BWW Reviews: Main Street Theater's A CIVIL WAR CHRISTMAS: AN AMERICAN MUSICAL CELEBRATION is Brilliantly Crafted and Deeply Moving
Every year, the holiday season is marked by gooey, theatrical mind-candy confections. The syrupy and saccharine spectacles fill audiences with joy and boil pots all over town. Yet, for 2013 Main Street Theater is taking a bold risk and producing the brilliantly crafted and deeply moving Houston Premiere of A CIVIL WAR CHRISTMAS: AN AMERICAN MUSICAL CELEBRATION by Paula Vogel, with music by Daryl Waters. The play is not the light-hearted, feel-good fare audiences have come to expect; however, I defy anyone to walk away from a performance without feeling moved and permanently altered.
Simply put, Paula Vogel's writing for A CIVIL WAR CHRISTMAS: AN AMERICAN MUSICAL CELEBRATION is decadent. Set in and around Washington D.C. in 1864, she masterfully blends together the stories of the nation's most influential and most commonplace, as each and every citizen bundles up to face the coldest Christmas Eve in years. From opening to close, Paula Vogel's plot is perfectly structured and her economy of words adds thematic richness in abundance. Allusions and parallels to story of Jesus Christ and even our own modern struggles leave the audience spellbound and riveted by the performance. Every word in the production serves a purpose and adds to the power and majesty of the tale she spins, breaking our hearts, making us reflect on our blessings, and inspiring us to work to improve the world we live in. Paula Vogel's A CIVIL WAR CHRISTMAS: AN AMERICAN MUSICAL CELEBRTION is a sumptuous feast of artistry and skill that moves audiences through many emotions without leaving a single dry eye in the house.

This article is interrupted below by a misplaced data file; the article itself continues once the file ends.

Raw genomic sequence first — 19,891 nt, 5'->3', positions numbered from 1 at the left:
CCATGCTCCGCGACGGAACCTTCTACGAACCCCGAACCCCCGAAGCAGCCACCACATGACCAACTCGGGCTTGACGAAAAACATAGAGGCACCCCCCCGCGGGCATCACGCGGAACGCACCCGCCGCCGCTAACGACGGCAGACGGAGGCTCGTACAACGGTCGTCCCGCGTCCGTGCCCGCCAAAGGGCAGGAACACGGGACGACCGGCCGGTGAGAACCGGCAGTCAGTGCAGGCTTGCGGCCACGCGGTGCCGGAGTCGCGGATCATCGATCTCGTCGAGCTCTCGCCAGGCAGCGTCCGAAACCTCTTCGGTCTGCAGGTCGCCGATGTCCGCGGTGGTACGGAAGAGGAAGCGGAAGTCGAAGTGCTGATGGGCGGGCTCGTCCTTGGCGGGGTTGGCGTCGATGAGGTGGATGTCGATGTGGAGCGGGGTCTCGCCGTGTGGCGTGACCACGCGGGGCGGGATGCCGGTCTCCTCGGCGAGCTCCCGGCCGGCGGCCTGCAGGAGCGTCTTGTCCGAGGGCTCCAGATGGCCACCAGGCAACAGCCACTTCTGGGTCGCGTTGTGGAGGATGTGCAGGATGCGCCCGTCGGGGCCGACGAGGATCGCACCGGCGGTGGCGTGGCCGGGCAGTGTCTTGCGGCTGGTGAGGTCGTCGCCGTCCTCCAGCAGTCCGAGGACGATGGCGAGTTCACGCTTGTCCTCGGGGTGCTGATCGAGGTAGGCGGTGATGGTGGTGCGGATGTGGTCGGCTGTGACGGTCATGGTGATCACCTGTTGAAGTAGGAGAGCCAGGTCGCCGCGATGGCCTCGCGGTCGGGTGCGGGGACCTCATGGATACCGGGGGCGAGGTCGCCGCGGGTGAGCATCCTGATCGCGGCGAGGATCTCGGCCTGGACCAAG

Directing the production, Troy Scheid marries Paula Vogel's impressive script with excellent directorial decisions that allow the work to profoundly resonate with audiences during and long after the performance. Every decision she makes, from assembling an accomplished cast to creating haunting stage images, is executed with splendid precision. From the time the cast takes the stage to welcome us to the production until the plots are fully resolved and the house lights come up at the end of the show, there is not a single moment that drags. Just like the writing, Troy Scheid's direction is taut and thoroughly engrossing.
Regarding the cast, this troupe of actors and actresses are just phenomenal in this production. With the exception of the young ladies that alternate playing Jessa, each and every member of the cast inhabits the persona of a varied assortment of characters. Together, the cast mesmerizes as they swiftly glide in and out of different roles without ever confusing the audience. Each member of the cast adorns themselves with different pieces of clothing, changes their vocal cadence and accent, and even their physicality to aid the audience in being able to distinguish their different characters. From child to adult, there is not a single weak link in the cast, which makes the performance all the more remarkable.